While the Industrial Development Corporation’s (IDC) has earmarked R25 billion for the green economy and a further R5 billion for an agro-processing fund, a R10 billion job creation fund, announced by President Jacob Zuma last month in his State of the Nation Address, would be priced at prime minus 3 percent.

    Added to this 10,211 direct jobs created between April and December last year through the Department of Trade and Industry’s Enterprise Investment Programme, which is aimed at small and medium-sized firms in the manufacturing and tourism sectors.

    To improve trade for exporters, the South African Bureau of Standards (SABS) has set up the Exporter Early Warning System on Technical Barriers to Trade. The system identifies technical barriers to trade notified to the WTO and is distributed for free to subscribers on a weekly basis.

    To crack down on anti-competitive practices, the competition authorities has also launched investigations into a number of areas, including tyre companies, scrap merchants, chemical firms, airlines, construction companies among others.

    Zalk also detailed various achievements in the government’s sector support programmes, these include:

    - The creation of 1,100 new jobs in the clothing sector through the Clothing Textile Competitiveness Programme, which also helped firms retain 40,000 other jobs.
    - The seizure of R37 million worth of clothing merchandise suspected of being counterfeit or non tax compliant, following raids on 56 premises by the SA Revenue Services (Sars).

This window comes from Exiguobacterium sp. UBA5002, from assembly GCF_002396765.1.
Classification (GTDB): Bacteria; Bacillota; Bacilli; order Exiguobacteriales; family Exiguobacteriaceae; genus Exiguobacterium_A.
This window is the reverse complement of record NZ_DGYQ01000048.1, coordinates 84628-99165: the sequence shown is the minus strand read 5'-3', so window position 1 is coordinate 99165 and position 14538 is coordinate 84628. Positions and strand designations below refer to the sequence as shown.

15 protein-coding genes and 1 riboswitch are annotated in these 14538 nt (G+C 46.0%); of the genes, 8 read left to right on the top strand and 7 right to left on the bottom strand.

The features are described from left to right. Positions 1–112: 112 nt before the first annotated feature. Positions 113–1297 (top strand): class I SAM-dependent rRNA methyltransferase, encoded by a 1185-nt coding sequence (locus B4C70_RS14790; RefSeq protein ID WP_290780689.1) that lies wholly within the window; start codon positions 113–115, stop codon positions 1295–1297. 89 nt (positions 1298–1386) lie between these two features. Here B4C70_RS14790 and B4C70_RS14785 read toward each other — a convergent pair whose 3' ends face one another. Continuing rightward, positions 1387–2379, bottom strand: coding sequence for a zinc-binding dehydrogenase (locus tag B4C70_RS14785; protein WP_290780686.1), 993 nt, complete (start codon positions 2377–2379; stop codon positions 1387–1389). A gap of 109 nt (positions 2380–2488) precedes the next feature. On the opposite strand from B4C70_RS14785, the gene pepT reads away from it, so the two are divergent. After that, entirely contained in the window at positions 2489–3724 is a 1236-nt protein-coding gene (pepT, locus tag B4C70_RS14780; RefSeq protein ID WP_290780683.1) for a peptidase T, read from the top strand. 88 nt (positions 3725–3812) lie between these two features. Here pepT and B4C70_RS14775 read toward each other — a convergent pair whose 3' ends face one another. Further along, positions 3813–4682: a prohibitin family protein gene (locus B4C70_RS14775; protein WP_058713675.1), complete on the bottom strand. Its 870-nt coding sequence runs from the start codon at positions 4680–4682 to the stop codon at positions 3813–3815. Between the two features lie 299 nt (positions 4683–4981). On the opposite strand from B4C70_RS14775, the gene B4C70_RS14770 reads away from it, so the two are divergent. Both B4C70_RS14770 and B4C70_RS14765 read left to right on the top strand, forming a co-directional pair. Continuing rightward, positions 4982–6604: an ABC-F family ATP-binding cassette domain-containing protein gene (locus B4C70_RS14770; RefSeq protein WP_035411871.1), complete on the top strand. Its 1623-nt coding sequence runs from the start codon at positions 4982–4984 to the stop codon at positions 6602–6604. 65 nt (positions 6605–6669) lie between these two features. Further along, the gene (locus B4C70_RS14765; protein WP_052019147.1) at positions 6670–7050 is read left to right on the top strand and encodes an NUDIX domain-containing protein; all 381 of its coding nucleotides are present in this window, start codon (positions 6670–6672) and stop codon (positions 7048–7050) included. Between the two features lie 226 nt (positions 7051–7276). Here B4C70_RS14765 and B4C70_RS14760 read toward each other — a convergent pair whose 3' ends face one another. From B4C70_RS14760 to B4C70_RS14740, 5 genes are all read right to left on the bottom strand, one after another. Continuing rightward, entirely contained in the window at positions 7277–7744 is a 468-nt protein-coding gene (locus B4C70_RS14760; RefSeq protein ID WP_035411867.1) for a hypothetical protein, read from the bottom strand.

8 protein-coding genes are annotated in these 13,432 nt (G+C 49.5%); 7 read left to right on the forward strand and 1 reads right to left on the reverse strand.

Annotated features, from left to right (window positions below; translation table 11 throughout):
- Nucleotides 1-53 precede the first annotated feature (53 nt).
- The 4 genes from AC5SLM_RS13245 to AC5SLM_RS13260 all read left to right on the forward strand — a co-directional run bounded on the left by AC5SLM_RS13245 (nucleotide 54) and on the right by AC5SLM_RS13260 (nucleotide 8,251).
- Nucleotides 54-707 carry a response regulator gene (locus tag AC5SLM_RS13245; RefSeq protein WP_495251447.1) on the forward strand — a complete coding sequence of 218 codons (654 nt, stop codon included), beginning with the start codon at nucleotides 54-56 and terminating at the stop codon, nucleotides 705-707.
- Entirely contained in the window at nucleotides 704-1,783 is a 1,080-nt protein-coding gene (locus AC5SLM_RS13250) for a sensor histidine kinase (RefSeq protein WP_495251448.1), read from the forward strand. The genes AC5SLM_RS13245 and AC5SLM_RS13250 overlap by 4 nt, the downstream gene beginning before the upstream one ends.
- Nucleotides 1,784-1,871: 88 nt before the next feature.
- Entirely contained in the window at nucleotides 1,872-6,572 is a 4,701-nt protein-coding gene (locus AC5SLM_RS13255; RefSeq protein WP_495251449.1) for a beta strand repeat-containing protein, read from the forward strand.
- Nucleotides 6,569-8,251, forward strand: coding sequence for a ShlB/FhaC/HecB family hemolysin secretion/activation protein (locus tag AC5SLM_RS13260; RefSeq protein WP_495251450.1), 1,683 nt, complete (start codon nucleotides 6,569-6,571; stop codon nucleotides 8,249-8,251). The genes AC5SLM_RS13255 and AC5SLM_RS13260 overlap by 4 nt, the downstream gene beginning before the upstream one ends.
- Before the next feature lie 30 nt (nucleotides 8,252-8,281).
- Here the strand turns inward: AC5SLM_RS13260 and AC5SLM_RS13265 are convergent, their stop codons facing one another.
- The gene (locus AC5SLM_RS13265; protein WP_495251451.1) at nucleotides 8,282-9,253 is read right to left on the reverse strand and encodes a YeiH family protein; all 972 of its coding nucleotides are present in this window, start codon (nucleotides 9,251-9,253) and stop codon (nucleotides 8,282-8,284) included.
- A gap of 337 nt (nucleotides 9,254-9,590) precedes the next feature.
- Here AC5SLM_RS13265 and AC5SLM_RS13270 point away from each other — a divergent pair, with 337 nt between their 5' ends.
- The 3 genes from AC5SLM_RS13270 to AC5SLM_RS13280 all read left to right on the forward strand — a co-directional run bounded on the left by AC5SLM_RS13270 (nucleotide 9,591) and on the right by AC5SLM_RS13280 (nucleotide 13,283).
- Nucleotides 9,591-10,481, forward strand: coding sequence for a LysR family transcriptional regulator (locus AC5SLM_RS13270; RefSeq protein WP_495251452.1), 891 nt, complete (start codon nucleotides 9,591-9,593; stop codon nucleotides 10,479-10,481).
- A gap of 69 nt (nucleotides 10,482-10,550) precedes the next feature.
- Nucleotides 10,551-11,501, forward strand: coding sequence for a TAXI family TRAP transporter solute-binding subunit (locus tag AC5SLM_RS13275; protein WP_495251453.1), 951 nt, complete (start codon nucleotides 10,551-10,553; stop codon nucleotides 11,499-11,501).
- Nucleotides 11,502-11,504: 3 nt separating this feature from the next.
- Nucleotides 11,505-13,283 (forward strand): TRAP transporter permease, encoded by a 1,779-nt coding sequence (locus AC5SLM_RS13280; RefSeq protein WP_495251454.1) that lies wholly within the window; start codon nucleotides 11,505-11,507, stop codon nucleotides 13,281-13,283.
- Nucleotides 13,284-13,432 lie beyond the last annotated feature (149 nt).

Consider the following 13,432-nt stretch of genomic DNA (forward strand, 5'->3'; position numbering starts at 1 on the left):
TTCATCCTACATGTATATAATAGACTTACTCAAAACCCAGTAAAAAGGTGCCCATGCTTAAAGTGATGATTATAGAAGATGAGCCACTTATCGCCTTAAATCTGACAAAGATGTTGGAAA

- The creation of 950 jobs and R40 million in investments in the call centre sector and the training of 3,400 young trainees are being trained under the Monyetla II Programme.

    Added to this Zalk said the revision of building standards would make the installation of solar water heaters or similar technologies in new buildings mandatory with a communication campaign to be rolled out in the 2011/12 financial year.

    The forestry sector would create over 8,000 direct jobs with 161 licenses issued by the Department of Water and Environmental Affairs for 10,000 hectares.

    Davies said the licensing process had long been stalled, but that the Minister of Environmental Affairs and Water Edna Moleywa was now taking water licensing issue seriously. So far 10 percent of licenses had been issued for forests used mainly for the manufacture of furniture, however, Davies said he wanted to see the process move a lot faster.